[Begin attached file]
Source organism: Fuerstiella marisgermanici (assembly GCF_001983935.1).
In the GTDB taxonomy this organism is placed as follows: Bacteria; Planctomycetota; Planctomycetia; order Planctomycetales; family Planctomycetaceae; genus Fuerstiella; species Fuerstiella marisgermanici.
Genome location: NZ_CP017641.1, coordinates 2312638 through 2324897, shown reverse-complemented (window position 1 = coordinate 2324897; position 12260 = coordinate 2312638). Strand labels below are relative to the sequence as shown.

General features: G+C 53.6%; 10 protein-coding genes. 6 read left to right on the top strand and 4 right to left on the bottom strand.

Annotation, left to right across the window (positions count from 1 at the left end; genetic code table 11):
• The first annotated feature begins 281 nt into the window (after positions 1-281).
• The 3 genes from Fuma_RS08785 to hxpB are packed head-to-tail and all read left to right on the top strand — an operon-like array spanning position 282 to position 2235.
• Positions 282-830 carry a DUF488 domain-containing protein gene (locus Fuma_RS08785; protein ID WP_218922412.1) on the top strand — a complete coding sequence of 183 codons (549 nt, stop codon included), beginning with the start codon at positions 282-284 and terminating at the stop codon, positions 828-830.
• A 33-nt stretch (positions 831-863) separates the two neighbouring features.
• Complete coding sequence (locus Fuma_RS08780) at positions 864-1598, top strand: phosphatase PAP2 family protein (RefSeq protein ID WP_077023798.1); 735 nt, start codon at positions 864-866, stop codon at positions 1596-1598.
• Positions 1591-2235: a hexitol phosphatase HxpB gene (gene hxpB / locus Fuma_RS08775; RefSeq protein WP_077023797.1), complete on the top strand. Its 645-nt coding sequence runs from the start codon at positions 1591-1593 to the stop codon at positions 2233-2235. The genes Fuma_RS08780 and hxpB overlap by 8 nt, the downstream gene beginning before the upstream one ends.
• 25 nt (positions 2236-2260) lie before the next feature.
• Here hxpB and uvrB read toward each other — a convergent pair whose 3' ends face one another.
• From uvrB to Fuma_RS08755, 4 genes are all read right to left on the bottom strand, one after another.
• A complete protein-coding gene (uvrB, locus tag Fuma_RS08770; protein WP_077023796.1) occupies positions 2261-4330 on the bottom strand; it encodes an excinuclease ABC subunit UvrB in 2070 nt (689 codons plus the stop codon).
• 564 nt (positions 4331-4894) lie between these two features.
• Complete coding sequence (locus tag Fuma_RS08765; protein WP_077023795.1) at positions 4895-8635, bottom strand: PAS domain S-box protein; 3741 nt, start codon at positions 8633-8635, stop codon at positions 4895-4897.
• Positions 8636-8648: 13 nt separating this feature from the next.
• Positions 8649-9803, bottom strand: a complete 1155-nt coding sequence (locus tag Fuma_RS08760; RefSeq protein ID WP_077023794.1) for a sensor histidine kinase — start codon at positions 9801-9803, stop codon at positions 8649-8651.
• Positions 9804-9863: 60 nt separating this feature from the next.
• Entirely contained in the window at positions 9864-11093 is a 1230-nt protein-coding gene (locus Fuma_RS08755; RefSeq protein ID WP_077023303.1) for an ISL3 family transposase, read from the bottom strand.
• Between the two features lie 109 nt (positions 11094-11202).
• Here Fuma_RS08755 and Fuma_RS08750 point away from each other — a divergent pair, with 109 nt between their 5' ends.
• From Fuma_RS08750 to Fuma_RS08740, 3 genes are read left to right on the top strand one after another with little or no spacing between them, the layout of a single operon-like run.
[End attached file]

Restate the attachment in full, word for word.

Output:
Source organism: Fuerstiella marisgermanici (assembly GCF_001983935.1).
In the GTDB taxonomy this organism is placed as follows: Bacteria; Planctomycetota; Planctomycetia; order Planctomycetales; family Planctomycetaceae; genus Fuerstiella; species Fuerstiella marisgermanici.
Genome location: NZ_CP017641.1, coordinates 2312638 through 2324897, shown reverse-complemented (window position 1 = coordinate 2324897; position 12260 = coordinate 2312638). Strand labels below are relative to the sequence as shown.

General features: G+C 53.6%; 10 protein-coding genes. 6 read left to right on the top strand and 4 right to left on the bottom strand.

Annotation, left to right across the window (positions count from 1 at the left end; genetic code table 11):
• The first annotated feature begins 281 nt into the window (after positions 1-281).
• The 3 genes from Fuma_RS08785 to hxpB are packed head-to-tail and all read left to right on the top strand — an operon-like array spanning position 282 to position 2235.
• Positions 282-830 carry a DUF488 domain-containing protein gene (locus Fuma_RS08785; protein ID WP_218922412.1) on the top strand — a complete coding sequence of 183 codons (549 nt, stop codon included), beginning with the start codon at positions 282-284 and terminating at the stop codon, positions 828-830.
• A 33-nt stretch (positions 831-863) separates the two neighbouring features.
• Complete coding sequence (locus Fuma_RS08780) at positions 864-1598, top strand: phosphatase PAP2 family protein (RefSeq protein ID WP_077023798.1); 735 nt, start codon at positions 864-866, stop codon at positions 1596-1598.
• Positions 1591-2235: a hexitol phosphatase HxpB gene (gene hxpB / locus Fuma_RS08775; RefSeq protein WP_077023797.1), complete on the top strand. Its 645-nt coding sequence runs from the start codon at positions 1591-1593 to the stop codon at positions 2233-2235. The genes Fuma_RS08780 and hxpB overlap by 8 nt, the downstream gene beginning before the upstream one ends.
• 25 nt (positions 2236-2260) lie before the next feature.
• Here hxpB and uvrB read toward each other — a convergent pair whose 3' ends face one another.
• From uvrB to Fuma_RS08755, 4 genes are all read right to left on the bottom strand, one after another.
• A complete protein-coding gene (uvrB, locus tag Fuma_RS08770; protein WP_077023796.1) occupies positions 2261-4330 on the bottom strand; it encodes an excinuclease ABC subunit UvrB in 2070 nt (689 codons plus the stop codon).
• 564 nt (positions 4331-4894) lie between these two features.
• Complete coding sequence (locus tag Fuma_RS08765; protein WP_077023795.1) at positions 4895-8635, bottom strand: PAS domain S-box protein; 3741 nt, start codon at positions 8633-8635, stop codon at positions 4895-4897.
• Positions 8636-8648: 13 nt separating this feature from the next.
• Positions 8649-9803, bottom strand: a complete 1155-nt coding sequence (locus tag Fuma_RS08760; RefSeq protein ID WP_077023794.1) for a sensor histidine kinase — start codon at positions 9801-9803, stop codon at positions 8649-8651.
• Positions 9804-9863: 60 nt separating this feature from the next.
• Entirely contained in the window at positions 9864-11093 is a 1230-nt protein-coding gene (locus Fuma_RS08755; RefSeq protein ID WP_077023303.1) for an ISL3 family transposase, read from the bottom strand.
• Between the two features lie 109 nt (positions 11094-11202).
• Here Fuma_RS08755 and Fuma_RS08750 point away from each other — a divergent pair, with 109 nt between their 5' ends.
• From Fuma_RS08750 to Fuma_RS08740, 3 genes are read left to right on the top strand one after another with little or no spacing between them, the layout of a single operon-like run.